- Prime Student members get £10 off with a spend of £40 or more on Books. Enter code SAVE10 at checkout. Enter code SAVE10 at checkout. Here's how (terms and conditions apply)
Applied Software Project Management Paperback – 28 Nov 2005
|New from||Used from|
- Choose from over 13,000 locations across the UK
- Prime members get unlimited deliveries at no additional cost
- Find your preferred location and add it to your address book
- Dispatch to this address when you check out
Special offers and product promotions
Customers who bought this item also bought
Enter your mobile number or email address below and we'll send you a link to download the free Kindle App. Then you can start reading Kindle books on your smartphone, tablet, or computer - no Kindle device required.
To get the free app, enter your mobile phone number.
Would you like to tell us about a lower price?
If you are a seller for this product, would you like to suggest updates through seller support?
From the Publisher
Whether you're starting a software project from scratch, or fixing an ailing one, this handy guide is your ticket to success. Written by a group of seasoned project managers, Applied Software Project Management provides essential project management tools, techniques, and practices-all designed to eliminate the frustrating cycle of releases and patches. Ideal for anyone on a project team.
About the Author
Jennifer Greene and Andrew Stellman have been building software together since 1998. Andrew comes from a programming background, and has managed teams of requirements analysts, designers and developers. Jennifer has a testing background, and has managed teams of architects, developers and testers. She has led multiple large-scale outsourced projects. Between the two of them, they have managed every aspect of software development. They formed Stellman & Greene Consulting in 2003, with a focus on project management, software development, management consulting and software process improvement. They have worked in a wide range of industries, including finance, telecommunications, media, non-profit, entertainment, natural language processing, science and academia. For more information about them and this book, visit http://www.stellman-greene.com.
Jennifer Greene has managed quality assurance teams at multiple software organizations. Her project experience spans many domains, including academic research, financial services and analysis, natural language processing and grants management. She has been responsible for leading process improvement efforts as well as implementing best practices in defect prevention. She is currently leading a major software test outsourcing effort for MicroEdge.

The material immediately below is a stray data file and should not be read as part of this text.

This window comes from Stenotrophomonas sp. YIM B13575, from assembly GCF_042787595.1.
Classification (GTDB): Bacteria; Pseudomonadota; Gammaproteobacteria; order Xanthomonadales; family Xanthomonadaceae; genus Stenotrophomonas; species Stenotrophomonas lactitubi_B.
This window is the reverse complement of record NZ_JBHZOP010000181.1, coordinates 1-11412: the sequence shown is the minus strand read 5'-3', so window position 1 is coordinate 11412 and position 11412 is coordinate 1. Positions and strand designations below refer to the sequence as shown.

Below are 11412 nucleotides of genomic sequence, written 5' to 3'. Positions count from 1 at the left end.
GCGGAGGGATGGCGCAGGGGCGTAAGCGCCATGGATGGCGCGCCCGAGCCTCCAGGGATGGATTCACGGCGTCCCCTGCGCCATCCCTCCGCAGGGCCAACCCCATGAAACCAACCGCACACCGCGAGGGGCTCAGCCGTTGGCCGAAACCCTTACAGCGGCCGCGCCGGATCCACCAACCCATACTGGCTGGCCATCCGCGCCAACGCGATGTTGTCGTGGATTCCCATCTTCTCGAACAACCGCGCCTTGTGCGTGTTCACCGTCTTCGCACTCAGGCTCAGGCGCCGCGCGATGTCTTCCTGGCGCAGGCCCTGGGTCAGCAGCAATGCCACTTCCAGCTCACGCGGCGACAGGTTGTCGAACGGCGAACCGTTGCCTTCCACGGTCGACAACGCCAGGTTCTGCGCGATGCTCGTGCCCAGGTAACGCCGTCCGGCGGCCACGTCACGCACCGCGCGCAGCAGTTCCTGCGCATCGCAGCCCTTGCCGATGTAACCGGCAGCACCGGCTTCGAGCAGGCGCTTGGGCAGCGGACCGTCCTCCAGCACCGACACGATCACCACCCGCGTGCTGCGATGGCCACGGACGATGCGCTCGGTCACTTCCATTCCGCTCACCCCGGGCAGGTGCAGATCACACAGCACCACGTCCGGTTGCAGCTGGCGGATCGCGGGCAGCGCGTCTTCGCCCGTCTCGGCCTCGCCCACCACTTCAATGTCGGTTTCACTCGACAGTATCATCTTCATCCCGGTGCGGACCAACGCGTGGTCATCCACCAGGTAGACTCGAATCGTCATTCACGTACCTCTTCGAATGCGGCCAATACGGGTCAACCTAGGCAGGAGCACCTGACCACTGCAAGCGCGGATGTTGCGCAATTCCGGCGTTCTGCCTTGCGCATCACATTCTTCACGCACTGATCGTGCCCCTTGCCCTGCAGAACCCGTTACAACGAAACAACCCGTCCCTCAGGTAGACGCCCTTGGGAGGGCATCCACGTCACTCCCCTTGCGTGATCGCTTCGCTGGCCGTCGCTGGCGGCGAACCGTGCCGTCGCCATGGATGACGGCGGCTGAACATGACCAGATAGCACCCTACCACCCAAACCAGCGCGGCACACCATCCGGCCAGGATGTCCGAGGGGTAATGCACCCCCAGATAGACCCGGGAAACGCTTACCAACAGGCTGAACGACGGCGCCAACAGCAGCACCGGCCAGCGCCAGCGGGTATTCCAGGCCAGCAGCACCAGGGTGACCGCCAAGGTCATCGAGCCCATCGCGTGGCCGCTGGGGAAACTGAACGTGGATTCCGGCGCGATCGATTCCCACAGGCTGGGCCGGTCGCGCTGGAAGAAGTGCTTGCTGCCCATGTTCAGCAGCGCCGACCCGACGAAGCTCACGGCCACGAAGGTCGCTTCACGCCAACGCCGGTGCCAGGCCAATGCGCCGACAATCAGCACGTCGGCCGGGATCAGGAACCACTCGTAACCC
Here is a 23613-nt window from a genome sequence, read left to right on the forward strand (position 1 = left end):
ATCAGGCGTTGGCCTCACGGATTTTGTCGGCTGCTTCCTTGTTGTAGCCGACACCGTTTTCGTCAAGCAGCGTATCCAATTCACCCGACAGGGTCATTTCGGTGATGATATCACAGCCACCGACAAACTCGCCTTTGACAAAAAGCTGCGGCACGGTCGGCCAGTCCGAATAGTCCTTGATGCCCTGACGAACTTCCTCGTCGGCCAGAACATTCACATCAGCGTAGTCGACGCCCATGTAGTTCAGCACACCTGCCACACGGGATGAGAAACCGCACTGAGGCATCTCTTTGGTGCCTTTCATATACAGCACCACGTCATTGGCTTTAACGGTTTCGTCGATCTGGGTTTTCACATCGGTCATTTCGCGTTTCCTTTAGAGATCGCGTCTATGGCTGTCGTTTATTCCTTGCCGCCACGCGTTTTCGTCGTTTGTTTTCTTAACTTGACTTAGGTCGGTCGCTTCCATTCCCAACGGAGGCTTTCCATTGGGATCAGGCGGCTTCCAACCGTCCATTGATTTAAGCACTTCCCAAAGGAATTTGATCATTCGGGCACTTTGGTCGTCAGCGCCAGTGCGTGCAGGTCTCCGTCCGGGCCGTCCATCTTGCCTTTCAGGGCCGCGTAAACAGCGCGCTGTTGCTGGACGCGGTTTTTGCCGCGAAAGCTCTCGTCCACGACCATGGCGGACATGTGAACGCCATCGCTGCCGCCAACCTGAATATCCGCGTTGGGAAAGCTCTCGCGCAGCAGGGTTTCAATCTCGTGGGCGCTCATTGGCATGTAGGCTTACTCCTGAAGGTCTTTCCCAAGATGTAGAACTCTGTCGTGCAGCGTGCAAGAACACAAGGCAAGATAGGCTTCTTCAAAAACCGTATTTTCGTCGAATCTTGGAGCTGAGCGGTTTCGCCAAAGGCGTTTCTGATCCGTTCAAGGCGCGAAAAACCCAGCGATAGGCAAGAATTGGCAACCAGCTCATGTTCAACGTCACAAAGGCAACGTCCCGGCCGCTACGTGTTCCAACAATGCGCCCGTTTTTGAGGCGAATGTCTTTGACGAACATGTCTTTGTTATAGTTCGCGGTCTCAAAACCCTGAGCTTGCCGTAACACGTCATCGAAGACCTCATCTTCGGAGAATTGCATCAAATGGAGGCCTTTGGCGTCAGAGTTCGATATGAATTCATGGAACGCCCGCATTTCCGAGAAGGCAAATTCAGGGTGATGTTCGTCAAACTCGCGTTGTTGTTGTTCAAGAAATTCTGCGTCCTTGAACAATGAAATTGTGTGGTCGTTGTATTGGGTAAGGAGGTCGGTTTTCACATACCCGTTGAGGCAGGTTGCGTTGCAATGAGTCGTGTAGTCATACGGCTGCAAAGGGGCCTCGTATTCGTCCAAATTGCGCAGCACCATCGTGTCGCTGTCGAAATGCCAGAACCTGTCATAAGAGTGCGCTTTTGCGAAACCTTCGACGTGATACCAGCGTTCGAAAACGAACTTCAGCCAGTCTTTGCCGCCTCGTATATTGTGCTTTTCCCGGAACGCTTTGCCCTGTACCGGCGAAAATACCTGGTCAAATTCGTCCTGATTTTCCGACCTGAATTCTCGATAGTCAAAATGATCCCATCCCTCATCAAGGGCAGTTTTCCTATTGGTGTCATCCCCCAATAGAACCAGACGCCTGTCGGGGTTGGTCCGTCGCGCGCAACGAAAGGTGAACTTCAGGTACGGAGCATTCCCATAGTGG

Top customer reviews
There was a problem filtering reviews right now. Please try again later.
Most helpful customer reviews on Amazon.com
Having read a few too many books on software development management, this book had a bunch of good ideas on how to achieve that ever elusive 'quality' we are all looking for. That being said, easier said than done...
I asked a colleague of mine to read this book, as this person is one of those know-it-all technology people who think that they are the only ones on the planet that can take data from a database and display it on a web page. (I thought God-complexes only applied to Doctors that looked like Alec Baldwin). To my delight, this person was so much easier to deal with after reading this book. (Sometimes it takes people to read a 3rd parties' ideas because they refuse to believe a co-worker might have a good one).
I am now planning on lending my copy to a very-special member of executive management who can't seem to grasp why 'it takes so long' for new versions of software to be released. (Like we are baking cookies or something).
It would have been nice if the book touched on ROI analysis and long term costing models/analysis of projects. In my eyes, the best software project is the one that gets shot down before even starting. Maybe a chapter on this in edition 2?
One section I had issue with was the concept of "all software engineers are created equal"... I simply don't buy it. On almost every project I have been on there have been "heavy lifters" that ultimately carry the project. Every team has their star.
Despite some of the utopian thoughts, I still give this book 5 stars and a must read for anyone that is a stakeholder on a large software project.